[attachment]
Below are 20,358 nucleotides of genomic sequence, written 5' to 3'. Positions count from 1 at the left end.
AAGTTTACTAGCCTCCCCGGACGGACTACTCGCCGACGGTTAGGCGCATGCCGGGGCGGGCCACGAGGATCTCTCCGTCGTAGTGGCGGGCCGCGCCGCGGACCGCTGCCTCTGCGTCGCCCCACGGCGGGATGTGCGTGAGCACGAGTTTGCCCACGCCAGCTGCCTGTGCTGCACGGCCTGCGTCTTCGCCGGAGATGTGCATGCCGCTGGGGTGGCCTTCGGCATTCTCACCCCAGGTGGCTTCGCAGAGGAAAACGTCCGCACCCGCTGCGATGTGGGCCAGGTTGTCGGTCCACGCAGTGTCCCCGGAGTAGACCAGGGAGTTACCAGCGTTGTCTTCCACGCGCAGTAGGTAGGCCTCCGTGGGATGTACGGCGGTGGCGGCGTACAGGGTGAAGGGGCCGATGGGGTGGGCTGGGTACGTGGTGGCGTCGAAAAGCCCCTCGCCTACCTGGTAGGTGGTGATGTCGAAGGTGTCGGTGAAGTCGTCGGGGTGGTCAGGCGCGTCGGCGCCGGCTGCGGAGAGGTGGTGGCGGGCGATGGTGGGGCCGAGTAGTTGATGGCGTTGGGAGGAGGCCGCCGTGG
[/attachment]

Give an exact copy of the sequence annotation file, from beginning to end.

Below are 20,358 nucleotides of genomic sequence, written 5' to 3'. Positions count from 1 at the left end.
AAGTTTACTAGCCTCCCCGGACGGACTACTCGCCGACGGTTAGGCGCATGCCGGGGCGGGCCACGAGGATCTCTCCGTCGTAGTGGCGGGCCGCGCCGCGGACCGCTGCCTCTGCGTCGCCCCACGGCGGGATGTGCGTGAGCACGAGTTTGCCCACGCCAGCTGCCTGTGCTGCACGGCCTGCGTCTTCGCCGGAGATGTGCATGCCGCTGGGGTGGCCTTCGGCATTCTCACCCCAGGTGGCTTCGCAGAGGAAAACGTCCGCACCCGCTGCGATGTGGGCCAGGTTGTCGGTCCACGCAGTGTCCCCGGAGTAGACCAGGGAGTTACCAGCGTTGTCTTCCACGCGCAGTAGGTAGGCCTCCGTGGGATGTACGGCGGTGGCGGCGTACAGGGTGAAGGGGCCGATGGGGTGGGCTGGGTACGTGGTGGCGTCGAAAAGCCCCTCGCCTACCTGGTAGGTGGTGATGTCGAAGGTGTCGGTGAAGTCGTCGGGGTGGTCAGGCGCGTCGGCGCCGGCTGCGGAGAGGTGGTGGCGGGCGATGGTGGGGCCGAGTAGTTGATGGCGTTGGGAGGAGGCCGCCGTGG